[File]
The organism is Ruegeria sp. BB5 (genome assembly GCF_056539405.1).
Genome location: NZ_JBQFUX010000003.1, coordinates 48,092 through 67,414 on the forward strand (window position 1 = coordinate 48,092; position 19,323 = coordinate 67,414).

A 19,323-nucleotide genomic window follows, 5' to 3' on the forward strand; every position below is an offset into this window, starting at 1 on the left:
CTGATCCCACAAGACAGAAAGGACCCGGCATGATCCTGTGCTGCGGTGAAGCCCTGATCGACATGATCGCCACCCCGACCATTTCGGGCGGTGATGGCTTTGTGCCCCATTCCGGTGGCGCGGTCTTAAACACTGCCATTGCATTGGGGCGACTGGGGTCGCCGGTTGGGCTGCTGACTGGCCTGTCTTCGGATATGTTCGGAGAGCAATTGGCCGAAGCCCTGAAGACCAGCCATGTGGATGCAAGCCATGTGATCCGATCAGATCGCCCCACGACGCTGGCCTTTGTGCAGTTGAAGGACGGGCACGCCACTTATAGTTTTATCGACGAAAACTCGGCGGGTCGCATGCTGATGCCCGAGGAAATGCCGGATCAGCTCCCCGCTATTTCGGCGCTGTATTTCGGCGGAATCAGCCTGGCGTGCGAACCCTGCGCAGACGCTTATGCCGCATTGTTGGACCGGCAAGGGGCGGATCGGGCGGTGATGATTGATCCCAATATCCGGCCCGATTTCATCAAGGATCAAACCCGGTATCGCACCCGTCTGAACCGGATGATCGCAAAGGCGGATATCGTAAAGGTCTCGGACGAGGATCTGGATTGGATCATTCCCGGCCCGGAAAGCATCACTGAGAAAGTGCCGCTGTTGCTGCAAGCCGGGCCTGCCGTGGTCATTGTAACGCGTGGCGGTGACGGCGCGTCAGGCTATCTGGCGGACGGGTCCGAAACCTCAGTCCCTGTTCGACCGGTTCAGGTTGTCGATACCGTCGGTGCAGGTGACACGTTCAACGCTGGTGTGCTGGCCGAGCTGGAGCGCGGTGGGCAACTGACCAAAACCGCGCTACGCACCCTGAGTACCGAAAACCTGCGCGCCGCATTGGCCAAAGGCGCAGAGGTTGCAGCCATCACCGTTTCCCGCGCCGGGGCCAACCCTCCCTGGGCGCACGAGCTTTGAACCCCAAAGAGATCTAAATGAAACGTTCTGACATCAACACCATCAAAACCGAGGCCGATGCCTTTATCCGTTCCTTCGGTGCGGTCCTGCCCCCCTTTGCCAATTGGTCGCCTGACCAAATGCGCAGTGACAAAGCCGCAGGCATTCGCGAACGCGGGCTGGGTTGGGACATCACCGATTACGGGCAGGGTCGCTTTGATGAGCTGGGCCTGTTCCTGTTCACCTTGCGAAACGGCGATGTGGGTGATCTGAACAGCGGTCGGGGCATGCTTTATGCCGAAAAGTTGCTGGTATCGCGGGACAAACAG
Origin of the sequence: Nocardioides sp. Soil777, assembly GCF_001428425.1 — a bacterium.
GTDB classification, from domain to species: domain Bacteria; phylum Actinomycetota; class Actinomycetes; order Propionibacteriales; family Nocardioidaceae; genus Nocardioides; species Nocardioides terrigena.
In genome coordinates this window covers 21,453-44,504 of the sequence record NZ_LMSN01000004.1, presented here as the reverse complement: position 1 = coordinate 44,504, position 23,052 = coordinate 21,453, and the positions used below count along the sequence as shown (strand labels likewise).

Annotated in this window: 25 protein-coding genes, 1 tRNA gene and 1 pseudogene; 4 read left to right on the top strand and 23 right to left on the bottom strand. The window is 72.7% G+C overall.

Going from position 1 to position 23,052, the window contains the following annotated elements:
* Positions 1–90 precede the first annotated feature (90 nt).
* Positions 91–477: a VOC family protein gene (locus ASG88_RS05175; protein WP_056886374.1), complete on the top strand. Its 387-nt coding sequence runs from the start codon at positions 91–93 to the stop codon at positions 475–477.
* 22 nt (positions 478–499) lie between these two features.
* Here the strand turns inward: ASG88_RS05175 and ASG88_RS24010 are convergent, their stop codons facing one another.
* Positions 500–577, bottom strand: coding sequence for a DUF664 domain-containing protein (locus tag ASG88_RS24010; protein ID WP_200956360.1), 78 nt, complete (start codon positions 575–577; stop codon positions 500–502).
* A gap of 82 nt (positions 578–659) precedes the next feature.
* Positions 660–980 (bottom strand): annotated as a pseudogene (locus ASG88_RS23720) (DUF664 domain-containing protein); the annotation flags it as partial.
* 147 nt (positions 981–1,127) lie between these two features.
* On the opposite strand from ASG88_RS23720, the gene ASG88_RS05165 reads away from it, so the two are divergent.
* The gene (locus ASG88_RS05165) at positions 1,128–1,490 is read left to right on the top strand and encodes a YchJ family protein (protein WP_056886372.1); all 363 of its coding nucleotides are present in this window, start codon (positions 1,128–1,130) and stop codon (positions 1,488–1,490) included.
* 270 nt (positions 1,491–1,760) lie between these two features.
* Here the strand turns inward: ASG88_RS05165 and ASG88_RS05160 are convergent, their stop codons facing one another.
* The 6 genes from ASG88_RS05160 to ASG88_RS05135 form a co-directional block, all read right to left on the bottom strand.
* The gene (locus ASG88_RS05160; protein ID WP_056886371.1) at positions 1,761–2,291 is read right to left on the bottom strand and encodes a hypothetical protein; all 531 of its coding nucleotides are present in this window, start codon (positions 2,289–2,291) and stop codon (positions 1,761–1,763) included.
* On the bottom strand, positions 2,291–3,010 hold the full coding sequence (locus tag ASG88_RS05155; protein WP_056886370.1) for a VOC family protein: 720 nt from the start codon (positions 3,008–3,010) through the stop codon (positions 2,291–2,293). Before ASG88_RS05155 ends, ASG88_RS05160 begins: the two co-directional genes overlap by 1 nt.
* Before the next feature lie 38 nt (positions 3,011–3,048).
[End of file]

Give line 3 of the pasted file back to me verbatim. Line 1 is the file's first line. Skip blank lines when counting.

A 19,323-nucleotide genomic window follows, 5' to 3' on the forward strand; every position below is an offset into this window, starting at 1 on the left: